The Caregiver Search

September 11, 2009

We have recently been searching for someone to fill one of our three staff positions. We did not have an easy time finding someone despite the unemployment that is reported to be at its worse in thirty years. Not having stable staff seriously impacts Lauren's well-being and, at this point in our lives, the well-being of George and myself. One of the reasons that being able to access care through the self-direction program is so critical for us is that neither George nor I are as capable physically as we used to be. And, we no longer have the energy needed to meet all of Lauren's physical care needs.

When looking for caregiver, you may hire from an agency or self-hire. If you self-hire, as we do, you will need to advertise in some way, screen, interview, and select a caregiver. That sounds easier than it is. I have had anywhere from 20 to 99 applicants from one newspaper ad. We had at least 90 applicants, from several ads and other sources, during this particular search. Unfortunately, after two and a half months, we found that the current job pool does not seem to have very many people available from the segment of the pool that is interested in and suited to this type of position. Most of the people that applied either gave us no confidence that they would be a reliable and appropriate caregiver or they were looking for their second or third jobs. I don't feel it is right for someone to work a full day somewhere else and then come to Lauren for another seven to eight hours. The particular position we needed to fill requires about eighteen transfers between 3PM and 11 PM. It is not a difficult job, but physically demanding, and you need to have energy left at the end of the day. And, Lauren is hiring someone to provide not only care but companionship as well. That person cannot be someone who is too exhausted to interact with her.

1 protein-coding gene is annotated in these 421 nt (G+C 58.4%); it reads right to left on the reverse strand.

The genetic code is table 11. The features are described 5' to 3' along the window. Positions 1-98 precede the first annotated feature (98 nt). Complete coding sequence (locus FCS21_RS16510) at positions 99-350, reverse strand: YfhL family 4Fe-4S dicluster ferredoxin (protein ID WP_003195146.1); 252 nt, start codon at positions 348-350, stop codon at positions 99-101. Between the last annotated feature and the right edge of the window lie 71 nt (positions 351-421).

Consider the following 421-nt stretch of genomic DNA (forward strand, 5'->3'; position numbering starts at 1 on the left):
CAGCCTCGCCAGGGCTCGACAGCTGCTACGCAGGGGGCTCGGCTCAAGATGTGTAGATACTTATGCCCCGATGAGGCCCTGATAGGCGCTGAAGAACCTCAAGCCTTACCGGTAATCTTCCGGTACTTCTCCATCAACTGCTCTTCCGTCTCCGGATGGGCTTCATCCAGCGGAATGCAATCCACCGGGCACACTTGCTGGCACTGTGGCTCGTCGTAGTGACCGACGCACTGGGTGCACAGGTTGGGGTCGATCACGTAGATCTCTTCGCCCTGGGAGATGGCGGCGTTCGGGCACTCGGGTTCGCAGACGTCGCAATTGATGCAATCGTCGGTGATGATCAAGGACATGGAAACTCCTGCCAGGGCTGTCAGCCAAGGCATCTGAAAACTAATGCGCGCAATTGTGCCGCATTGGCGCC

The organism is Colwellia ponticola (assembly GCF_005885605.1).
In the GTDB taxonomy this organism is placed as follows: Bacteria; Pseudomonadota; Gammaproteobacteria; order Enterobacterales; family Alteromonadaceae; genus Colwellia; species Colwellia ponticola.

Over the years we have selected wonderful caregivers and terrible caregivers. I have refined my advertising and recruitment attempts and improved my interview techniques. I have alternately encouraged myself to be more open-minded (don't judge the piercing, tatooing, or tank top and flip-flop interview outfit) and I berated myself for being gullible. You want to be extremely careful when you are hiring someone to work in your home, but no matter how careful you are there are no guarantees. It comes down to relying on drug testing and background checks and then listening to what your intuition is telling you. I was once trying to decide between two candidates. One, a youngish soccer-mom, was really my front runner, but something was just not right. I couldn't verbalize what it was - just a gut feeling. I hired the other candidate (who worked out great!) Later I heard from another family, who did hire the soccer-mom, that she turned out to have a drug problem and a suspended license.

I never interview someone without Lauren present. It gives me the opportunity to see how or if the person interacts appropriately with Lauren, and Lauren always finds a way to communicate that someone is not being sincere or is just too pushy. Some candidates will totally ignore Lauren's presence - like she's a piece of furniture. Some just go overboard with attention. That usually illicits a "Please, save me from THIS." look from Lauren. And, then there's my favorite - the deer in the headlights reaction upon seeing my perfectly charming, wheelchair sitting, rocking, noise-making daughter. I can just see the thought going through the interviewee's mind, "Oh, my God! What have I gotten myself into?"

The search for a caregiver is always a stressful, exhausting time for me. I am looking for someone, who in essence, is my surrogate. I have to be able to completely trust them, rely on them, and respect their abilities. During this last search there were people who wanted the job, but I just did not want them. The wait is difficult on body and spirit. I start second guessing myself. But, as in the past, I think the wait was worth it. We have hired someone. She started last week. I think we have a winner!

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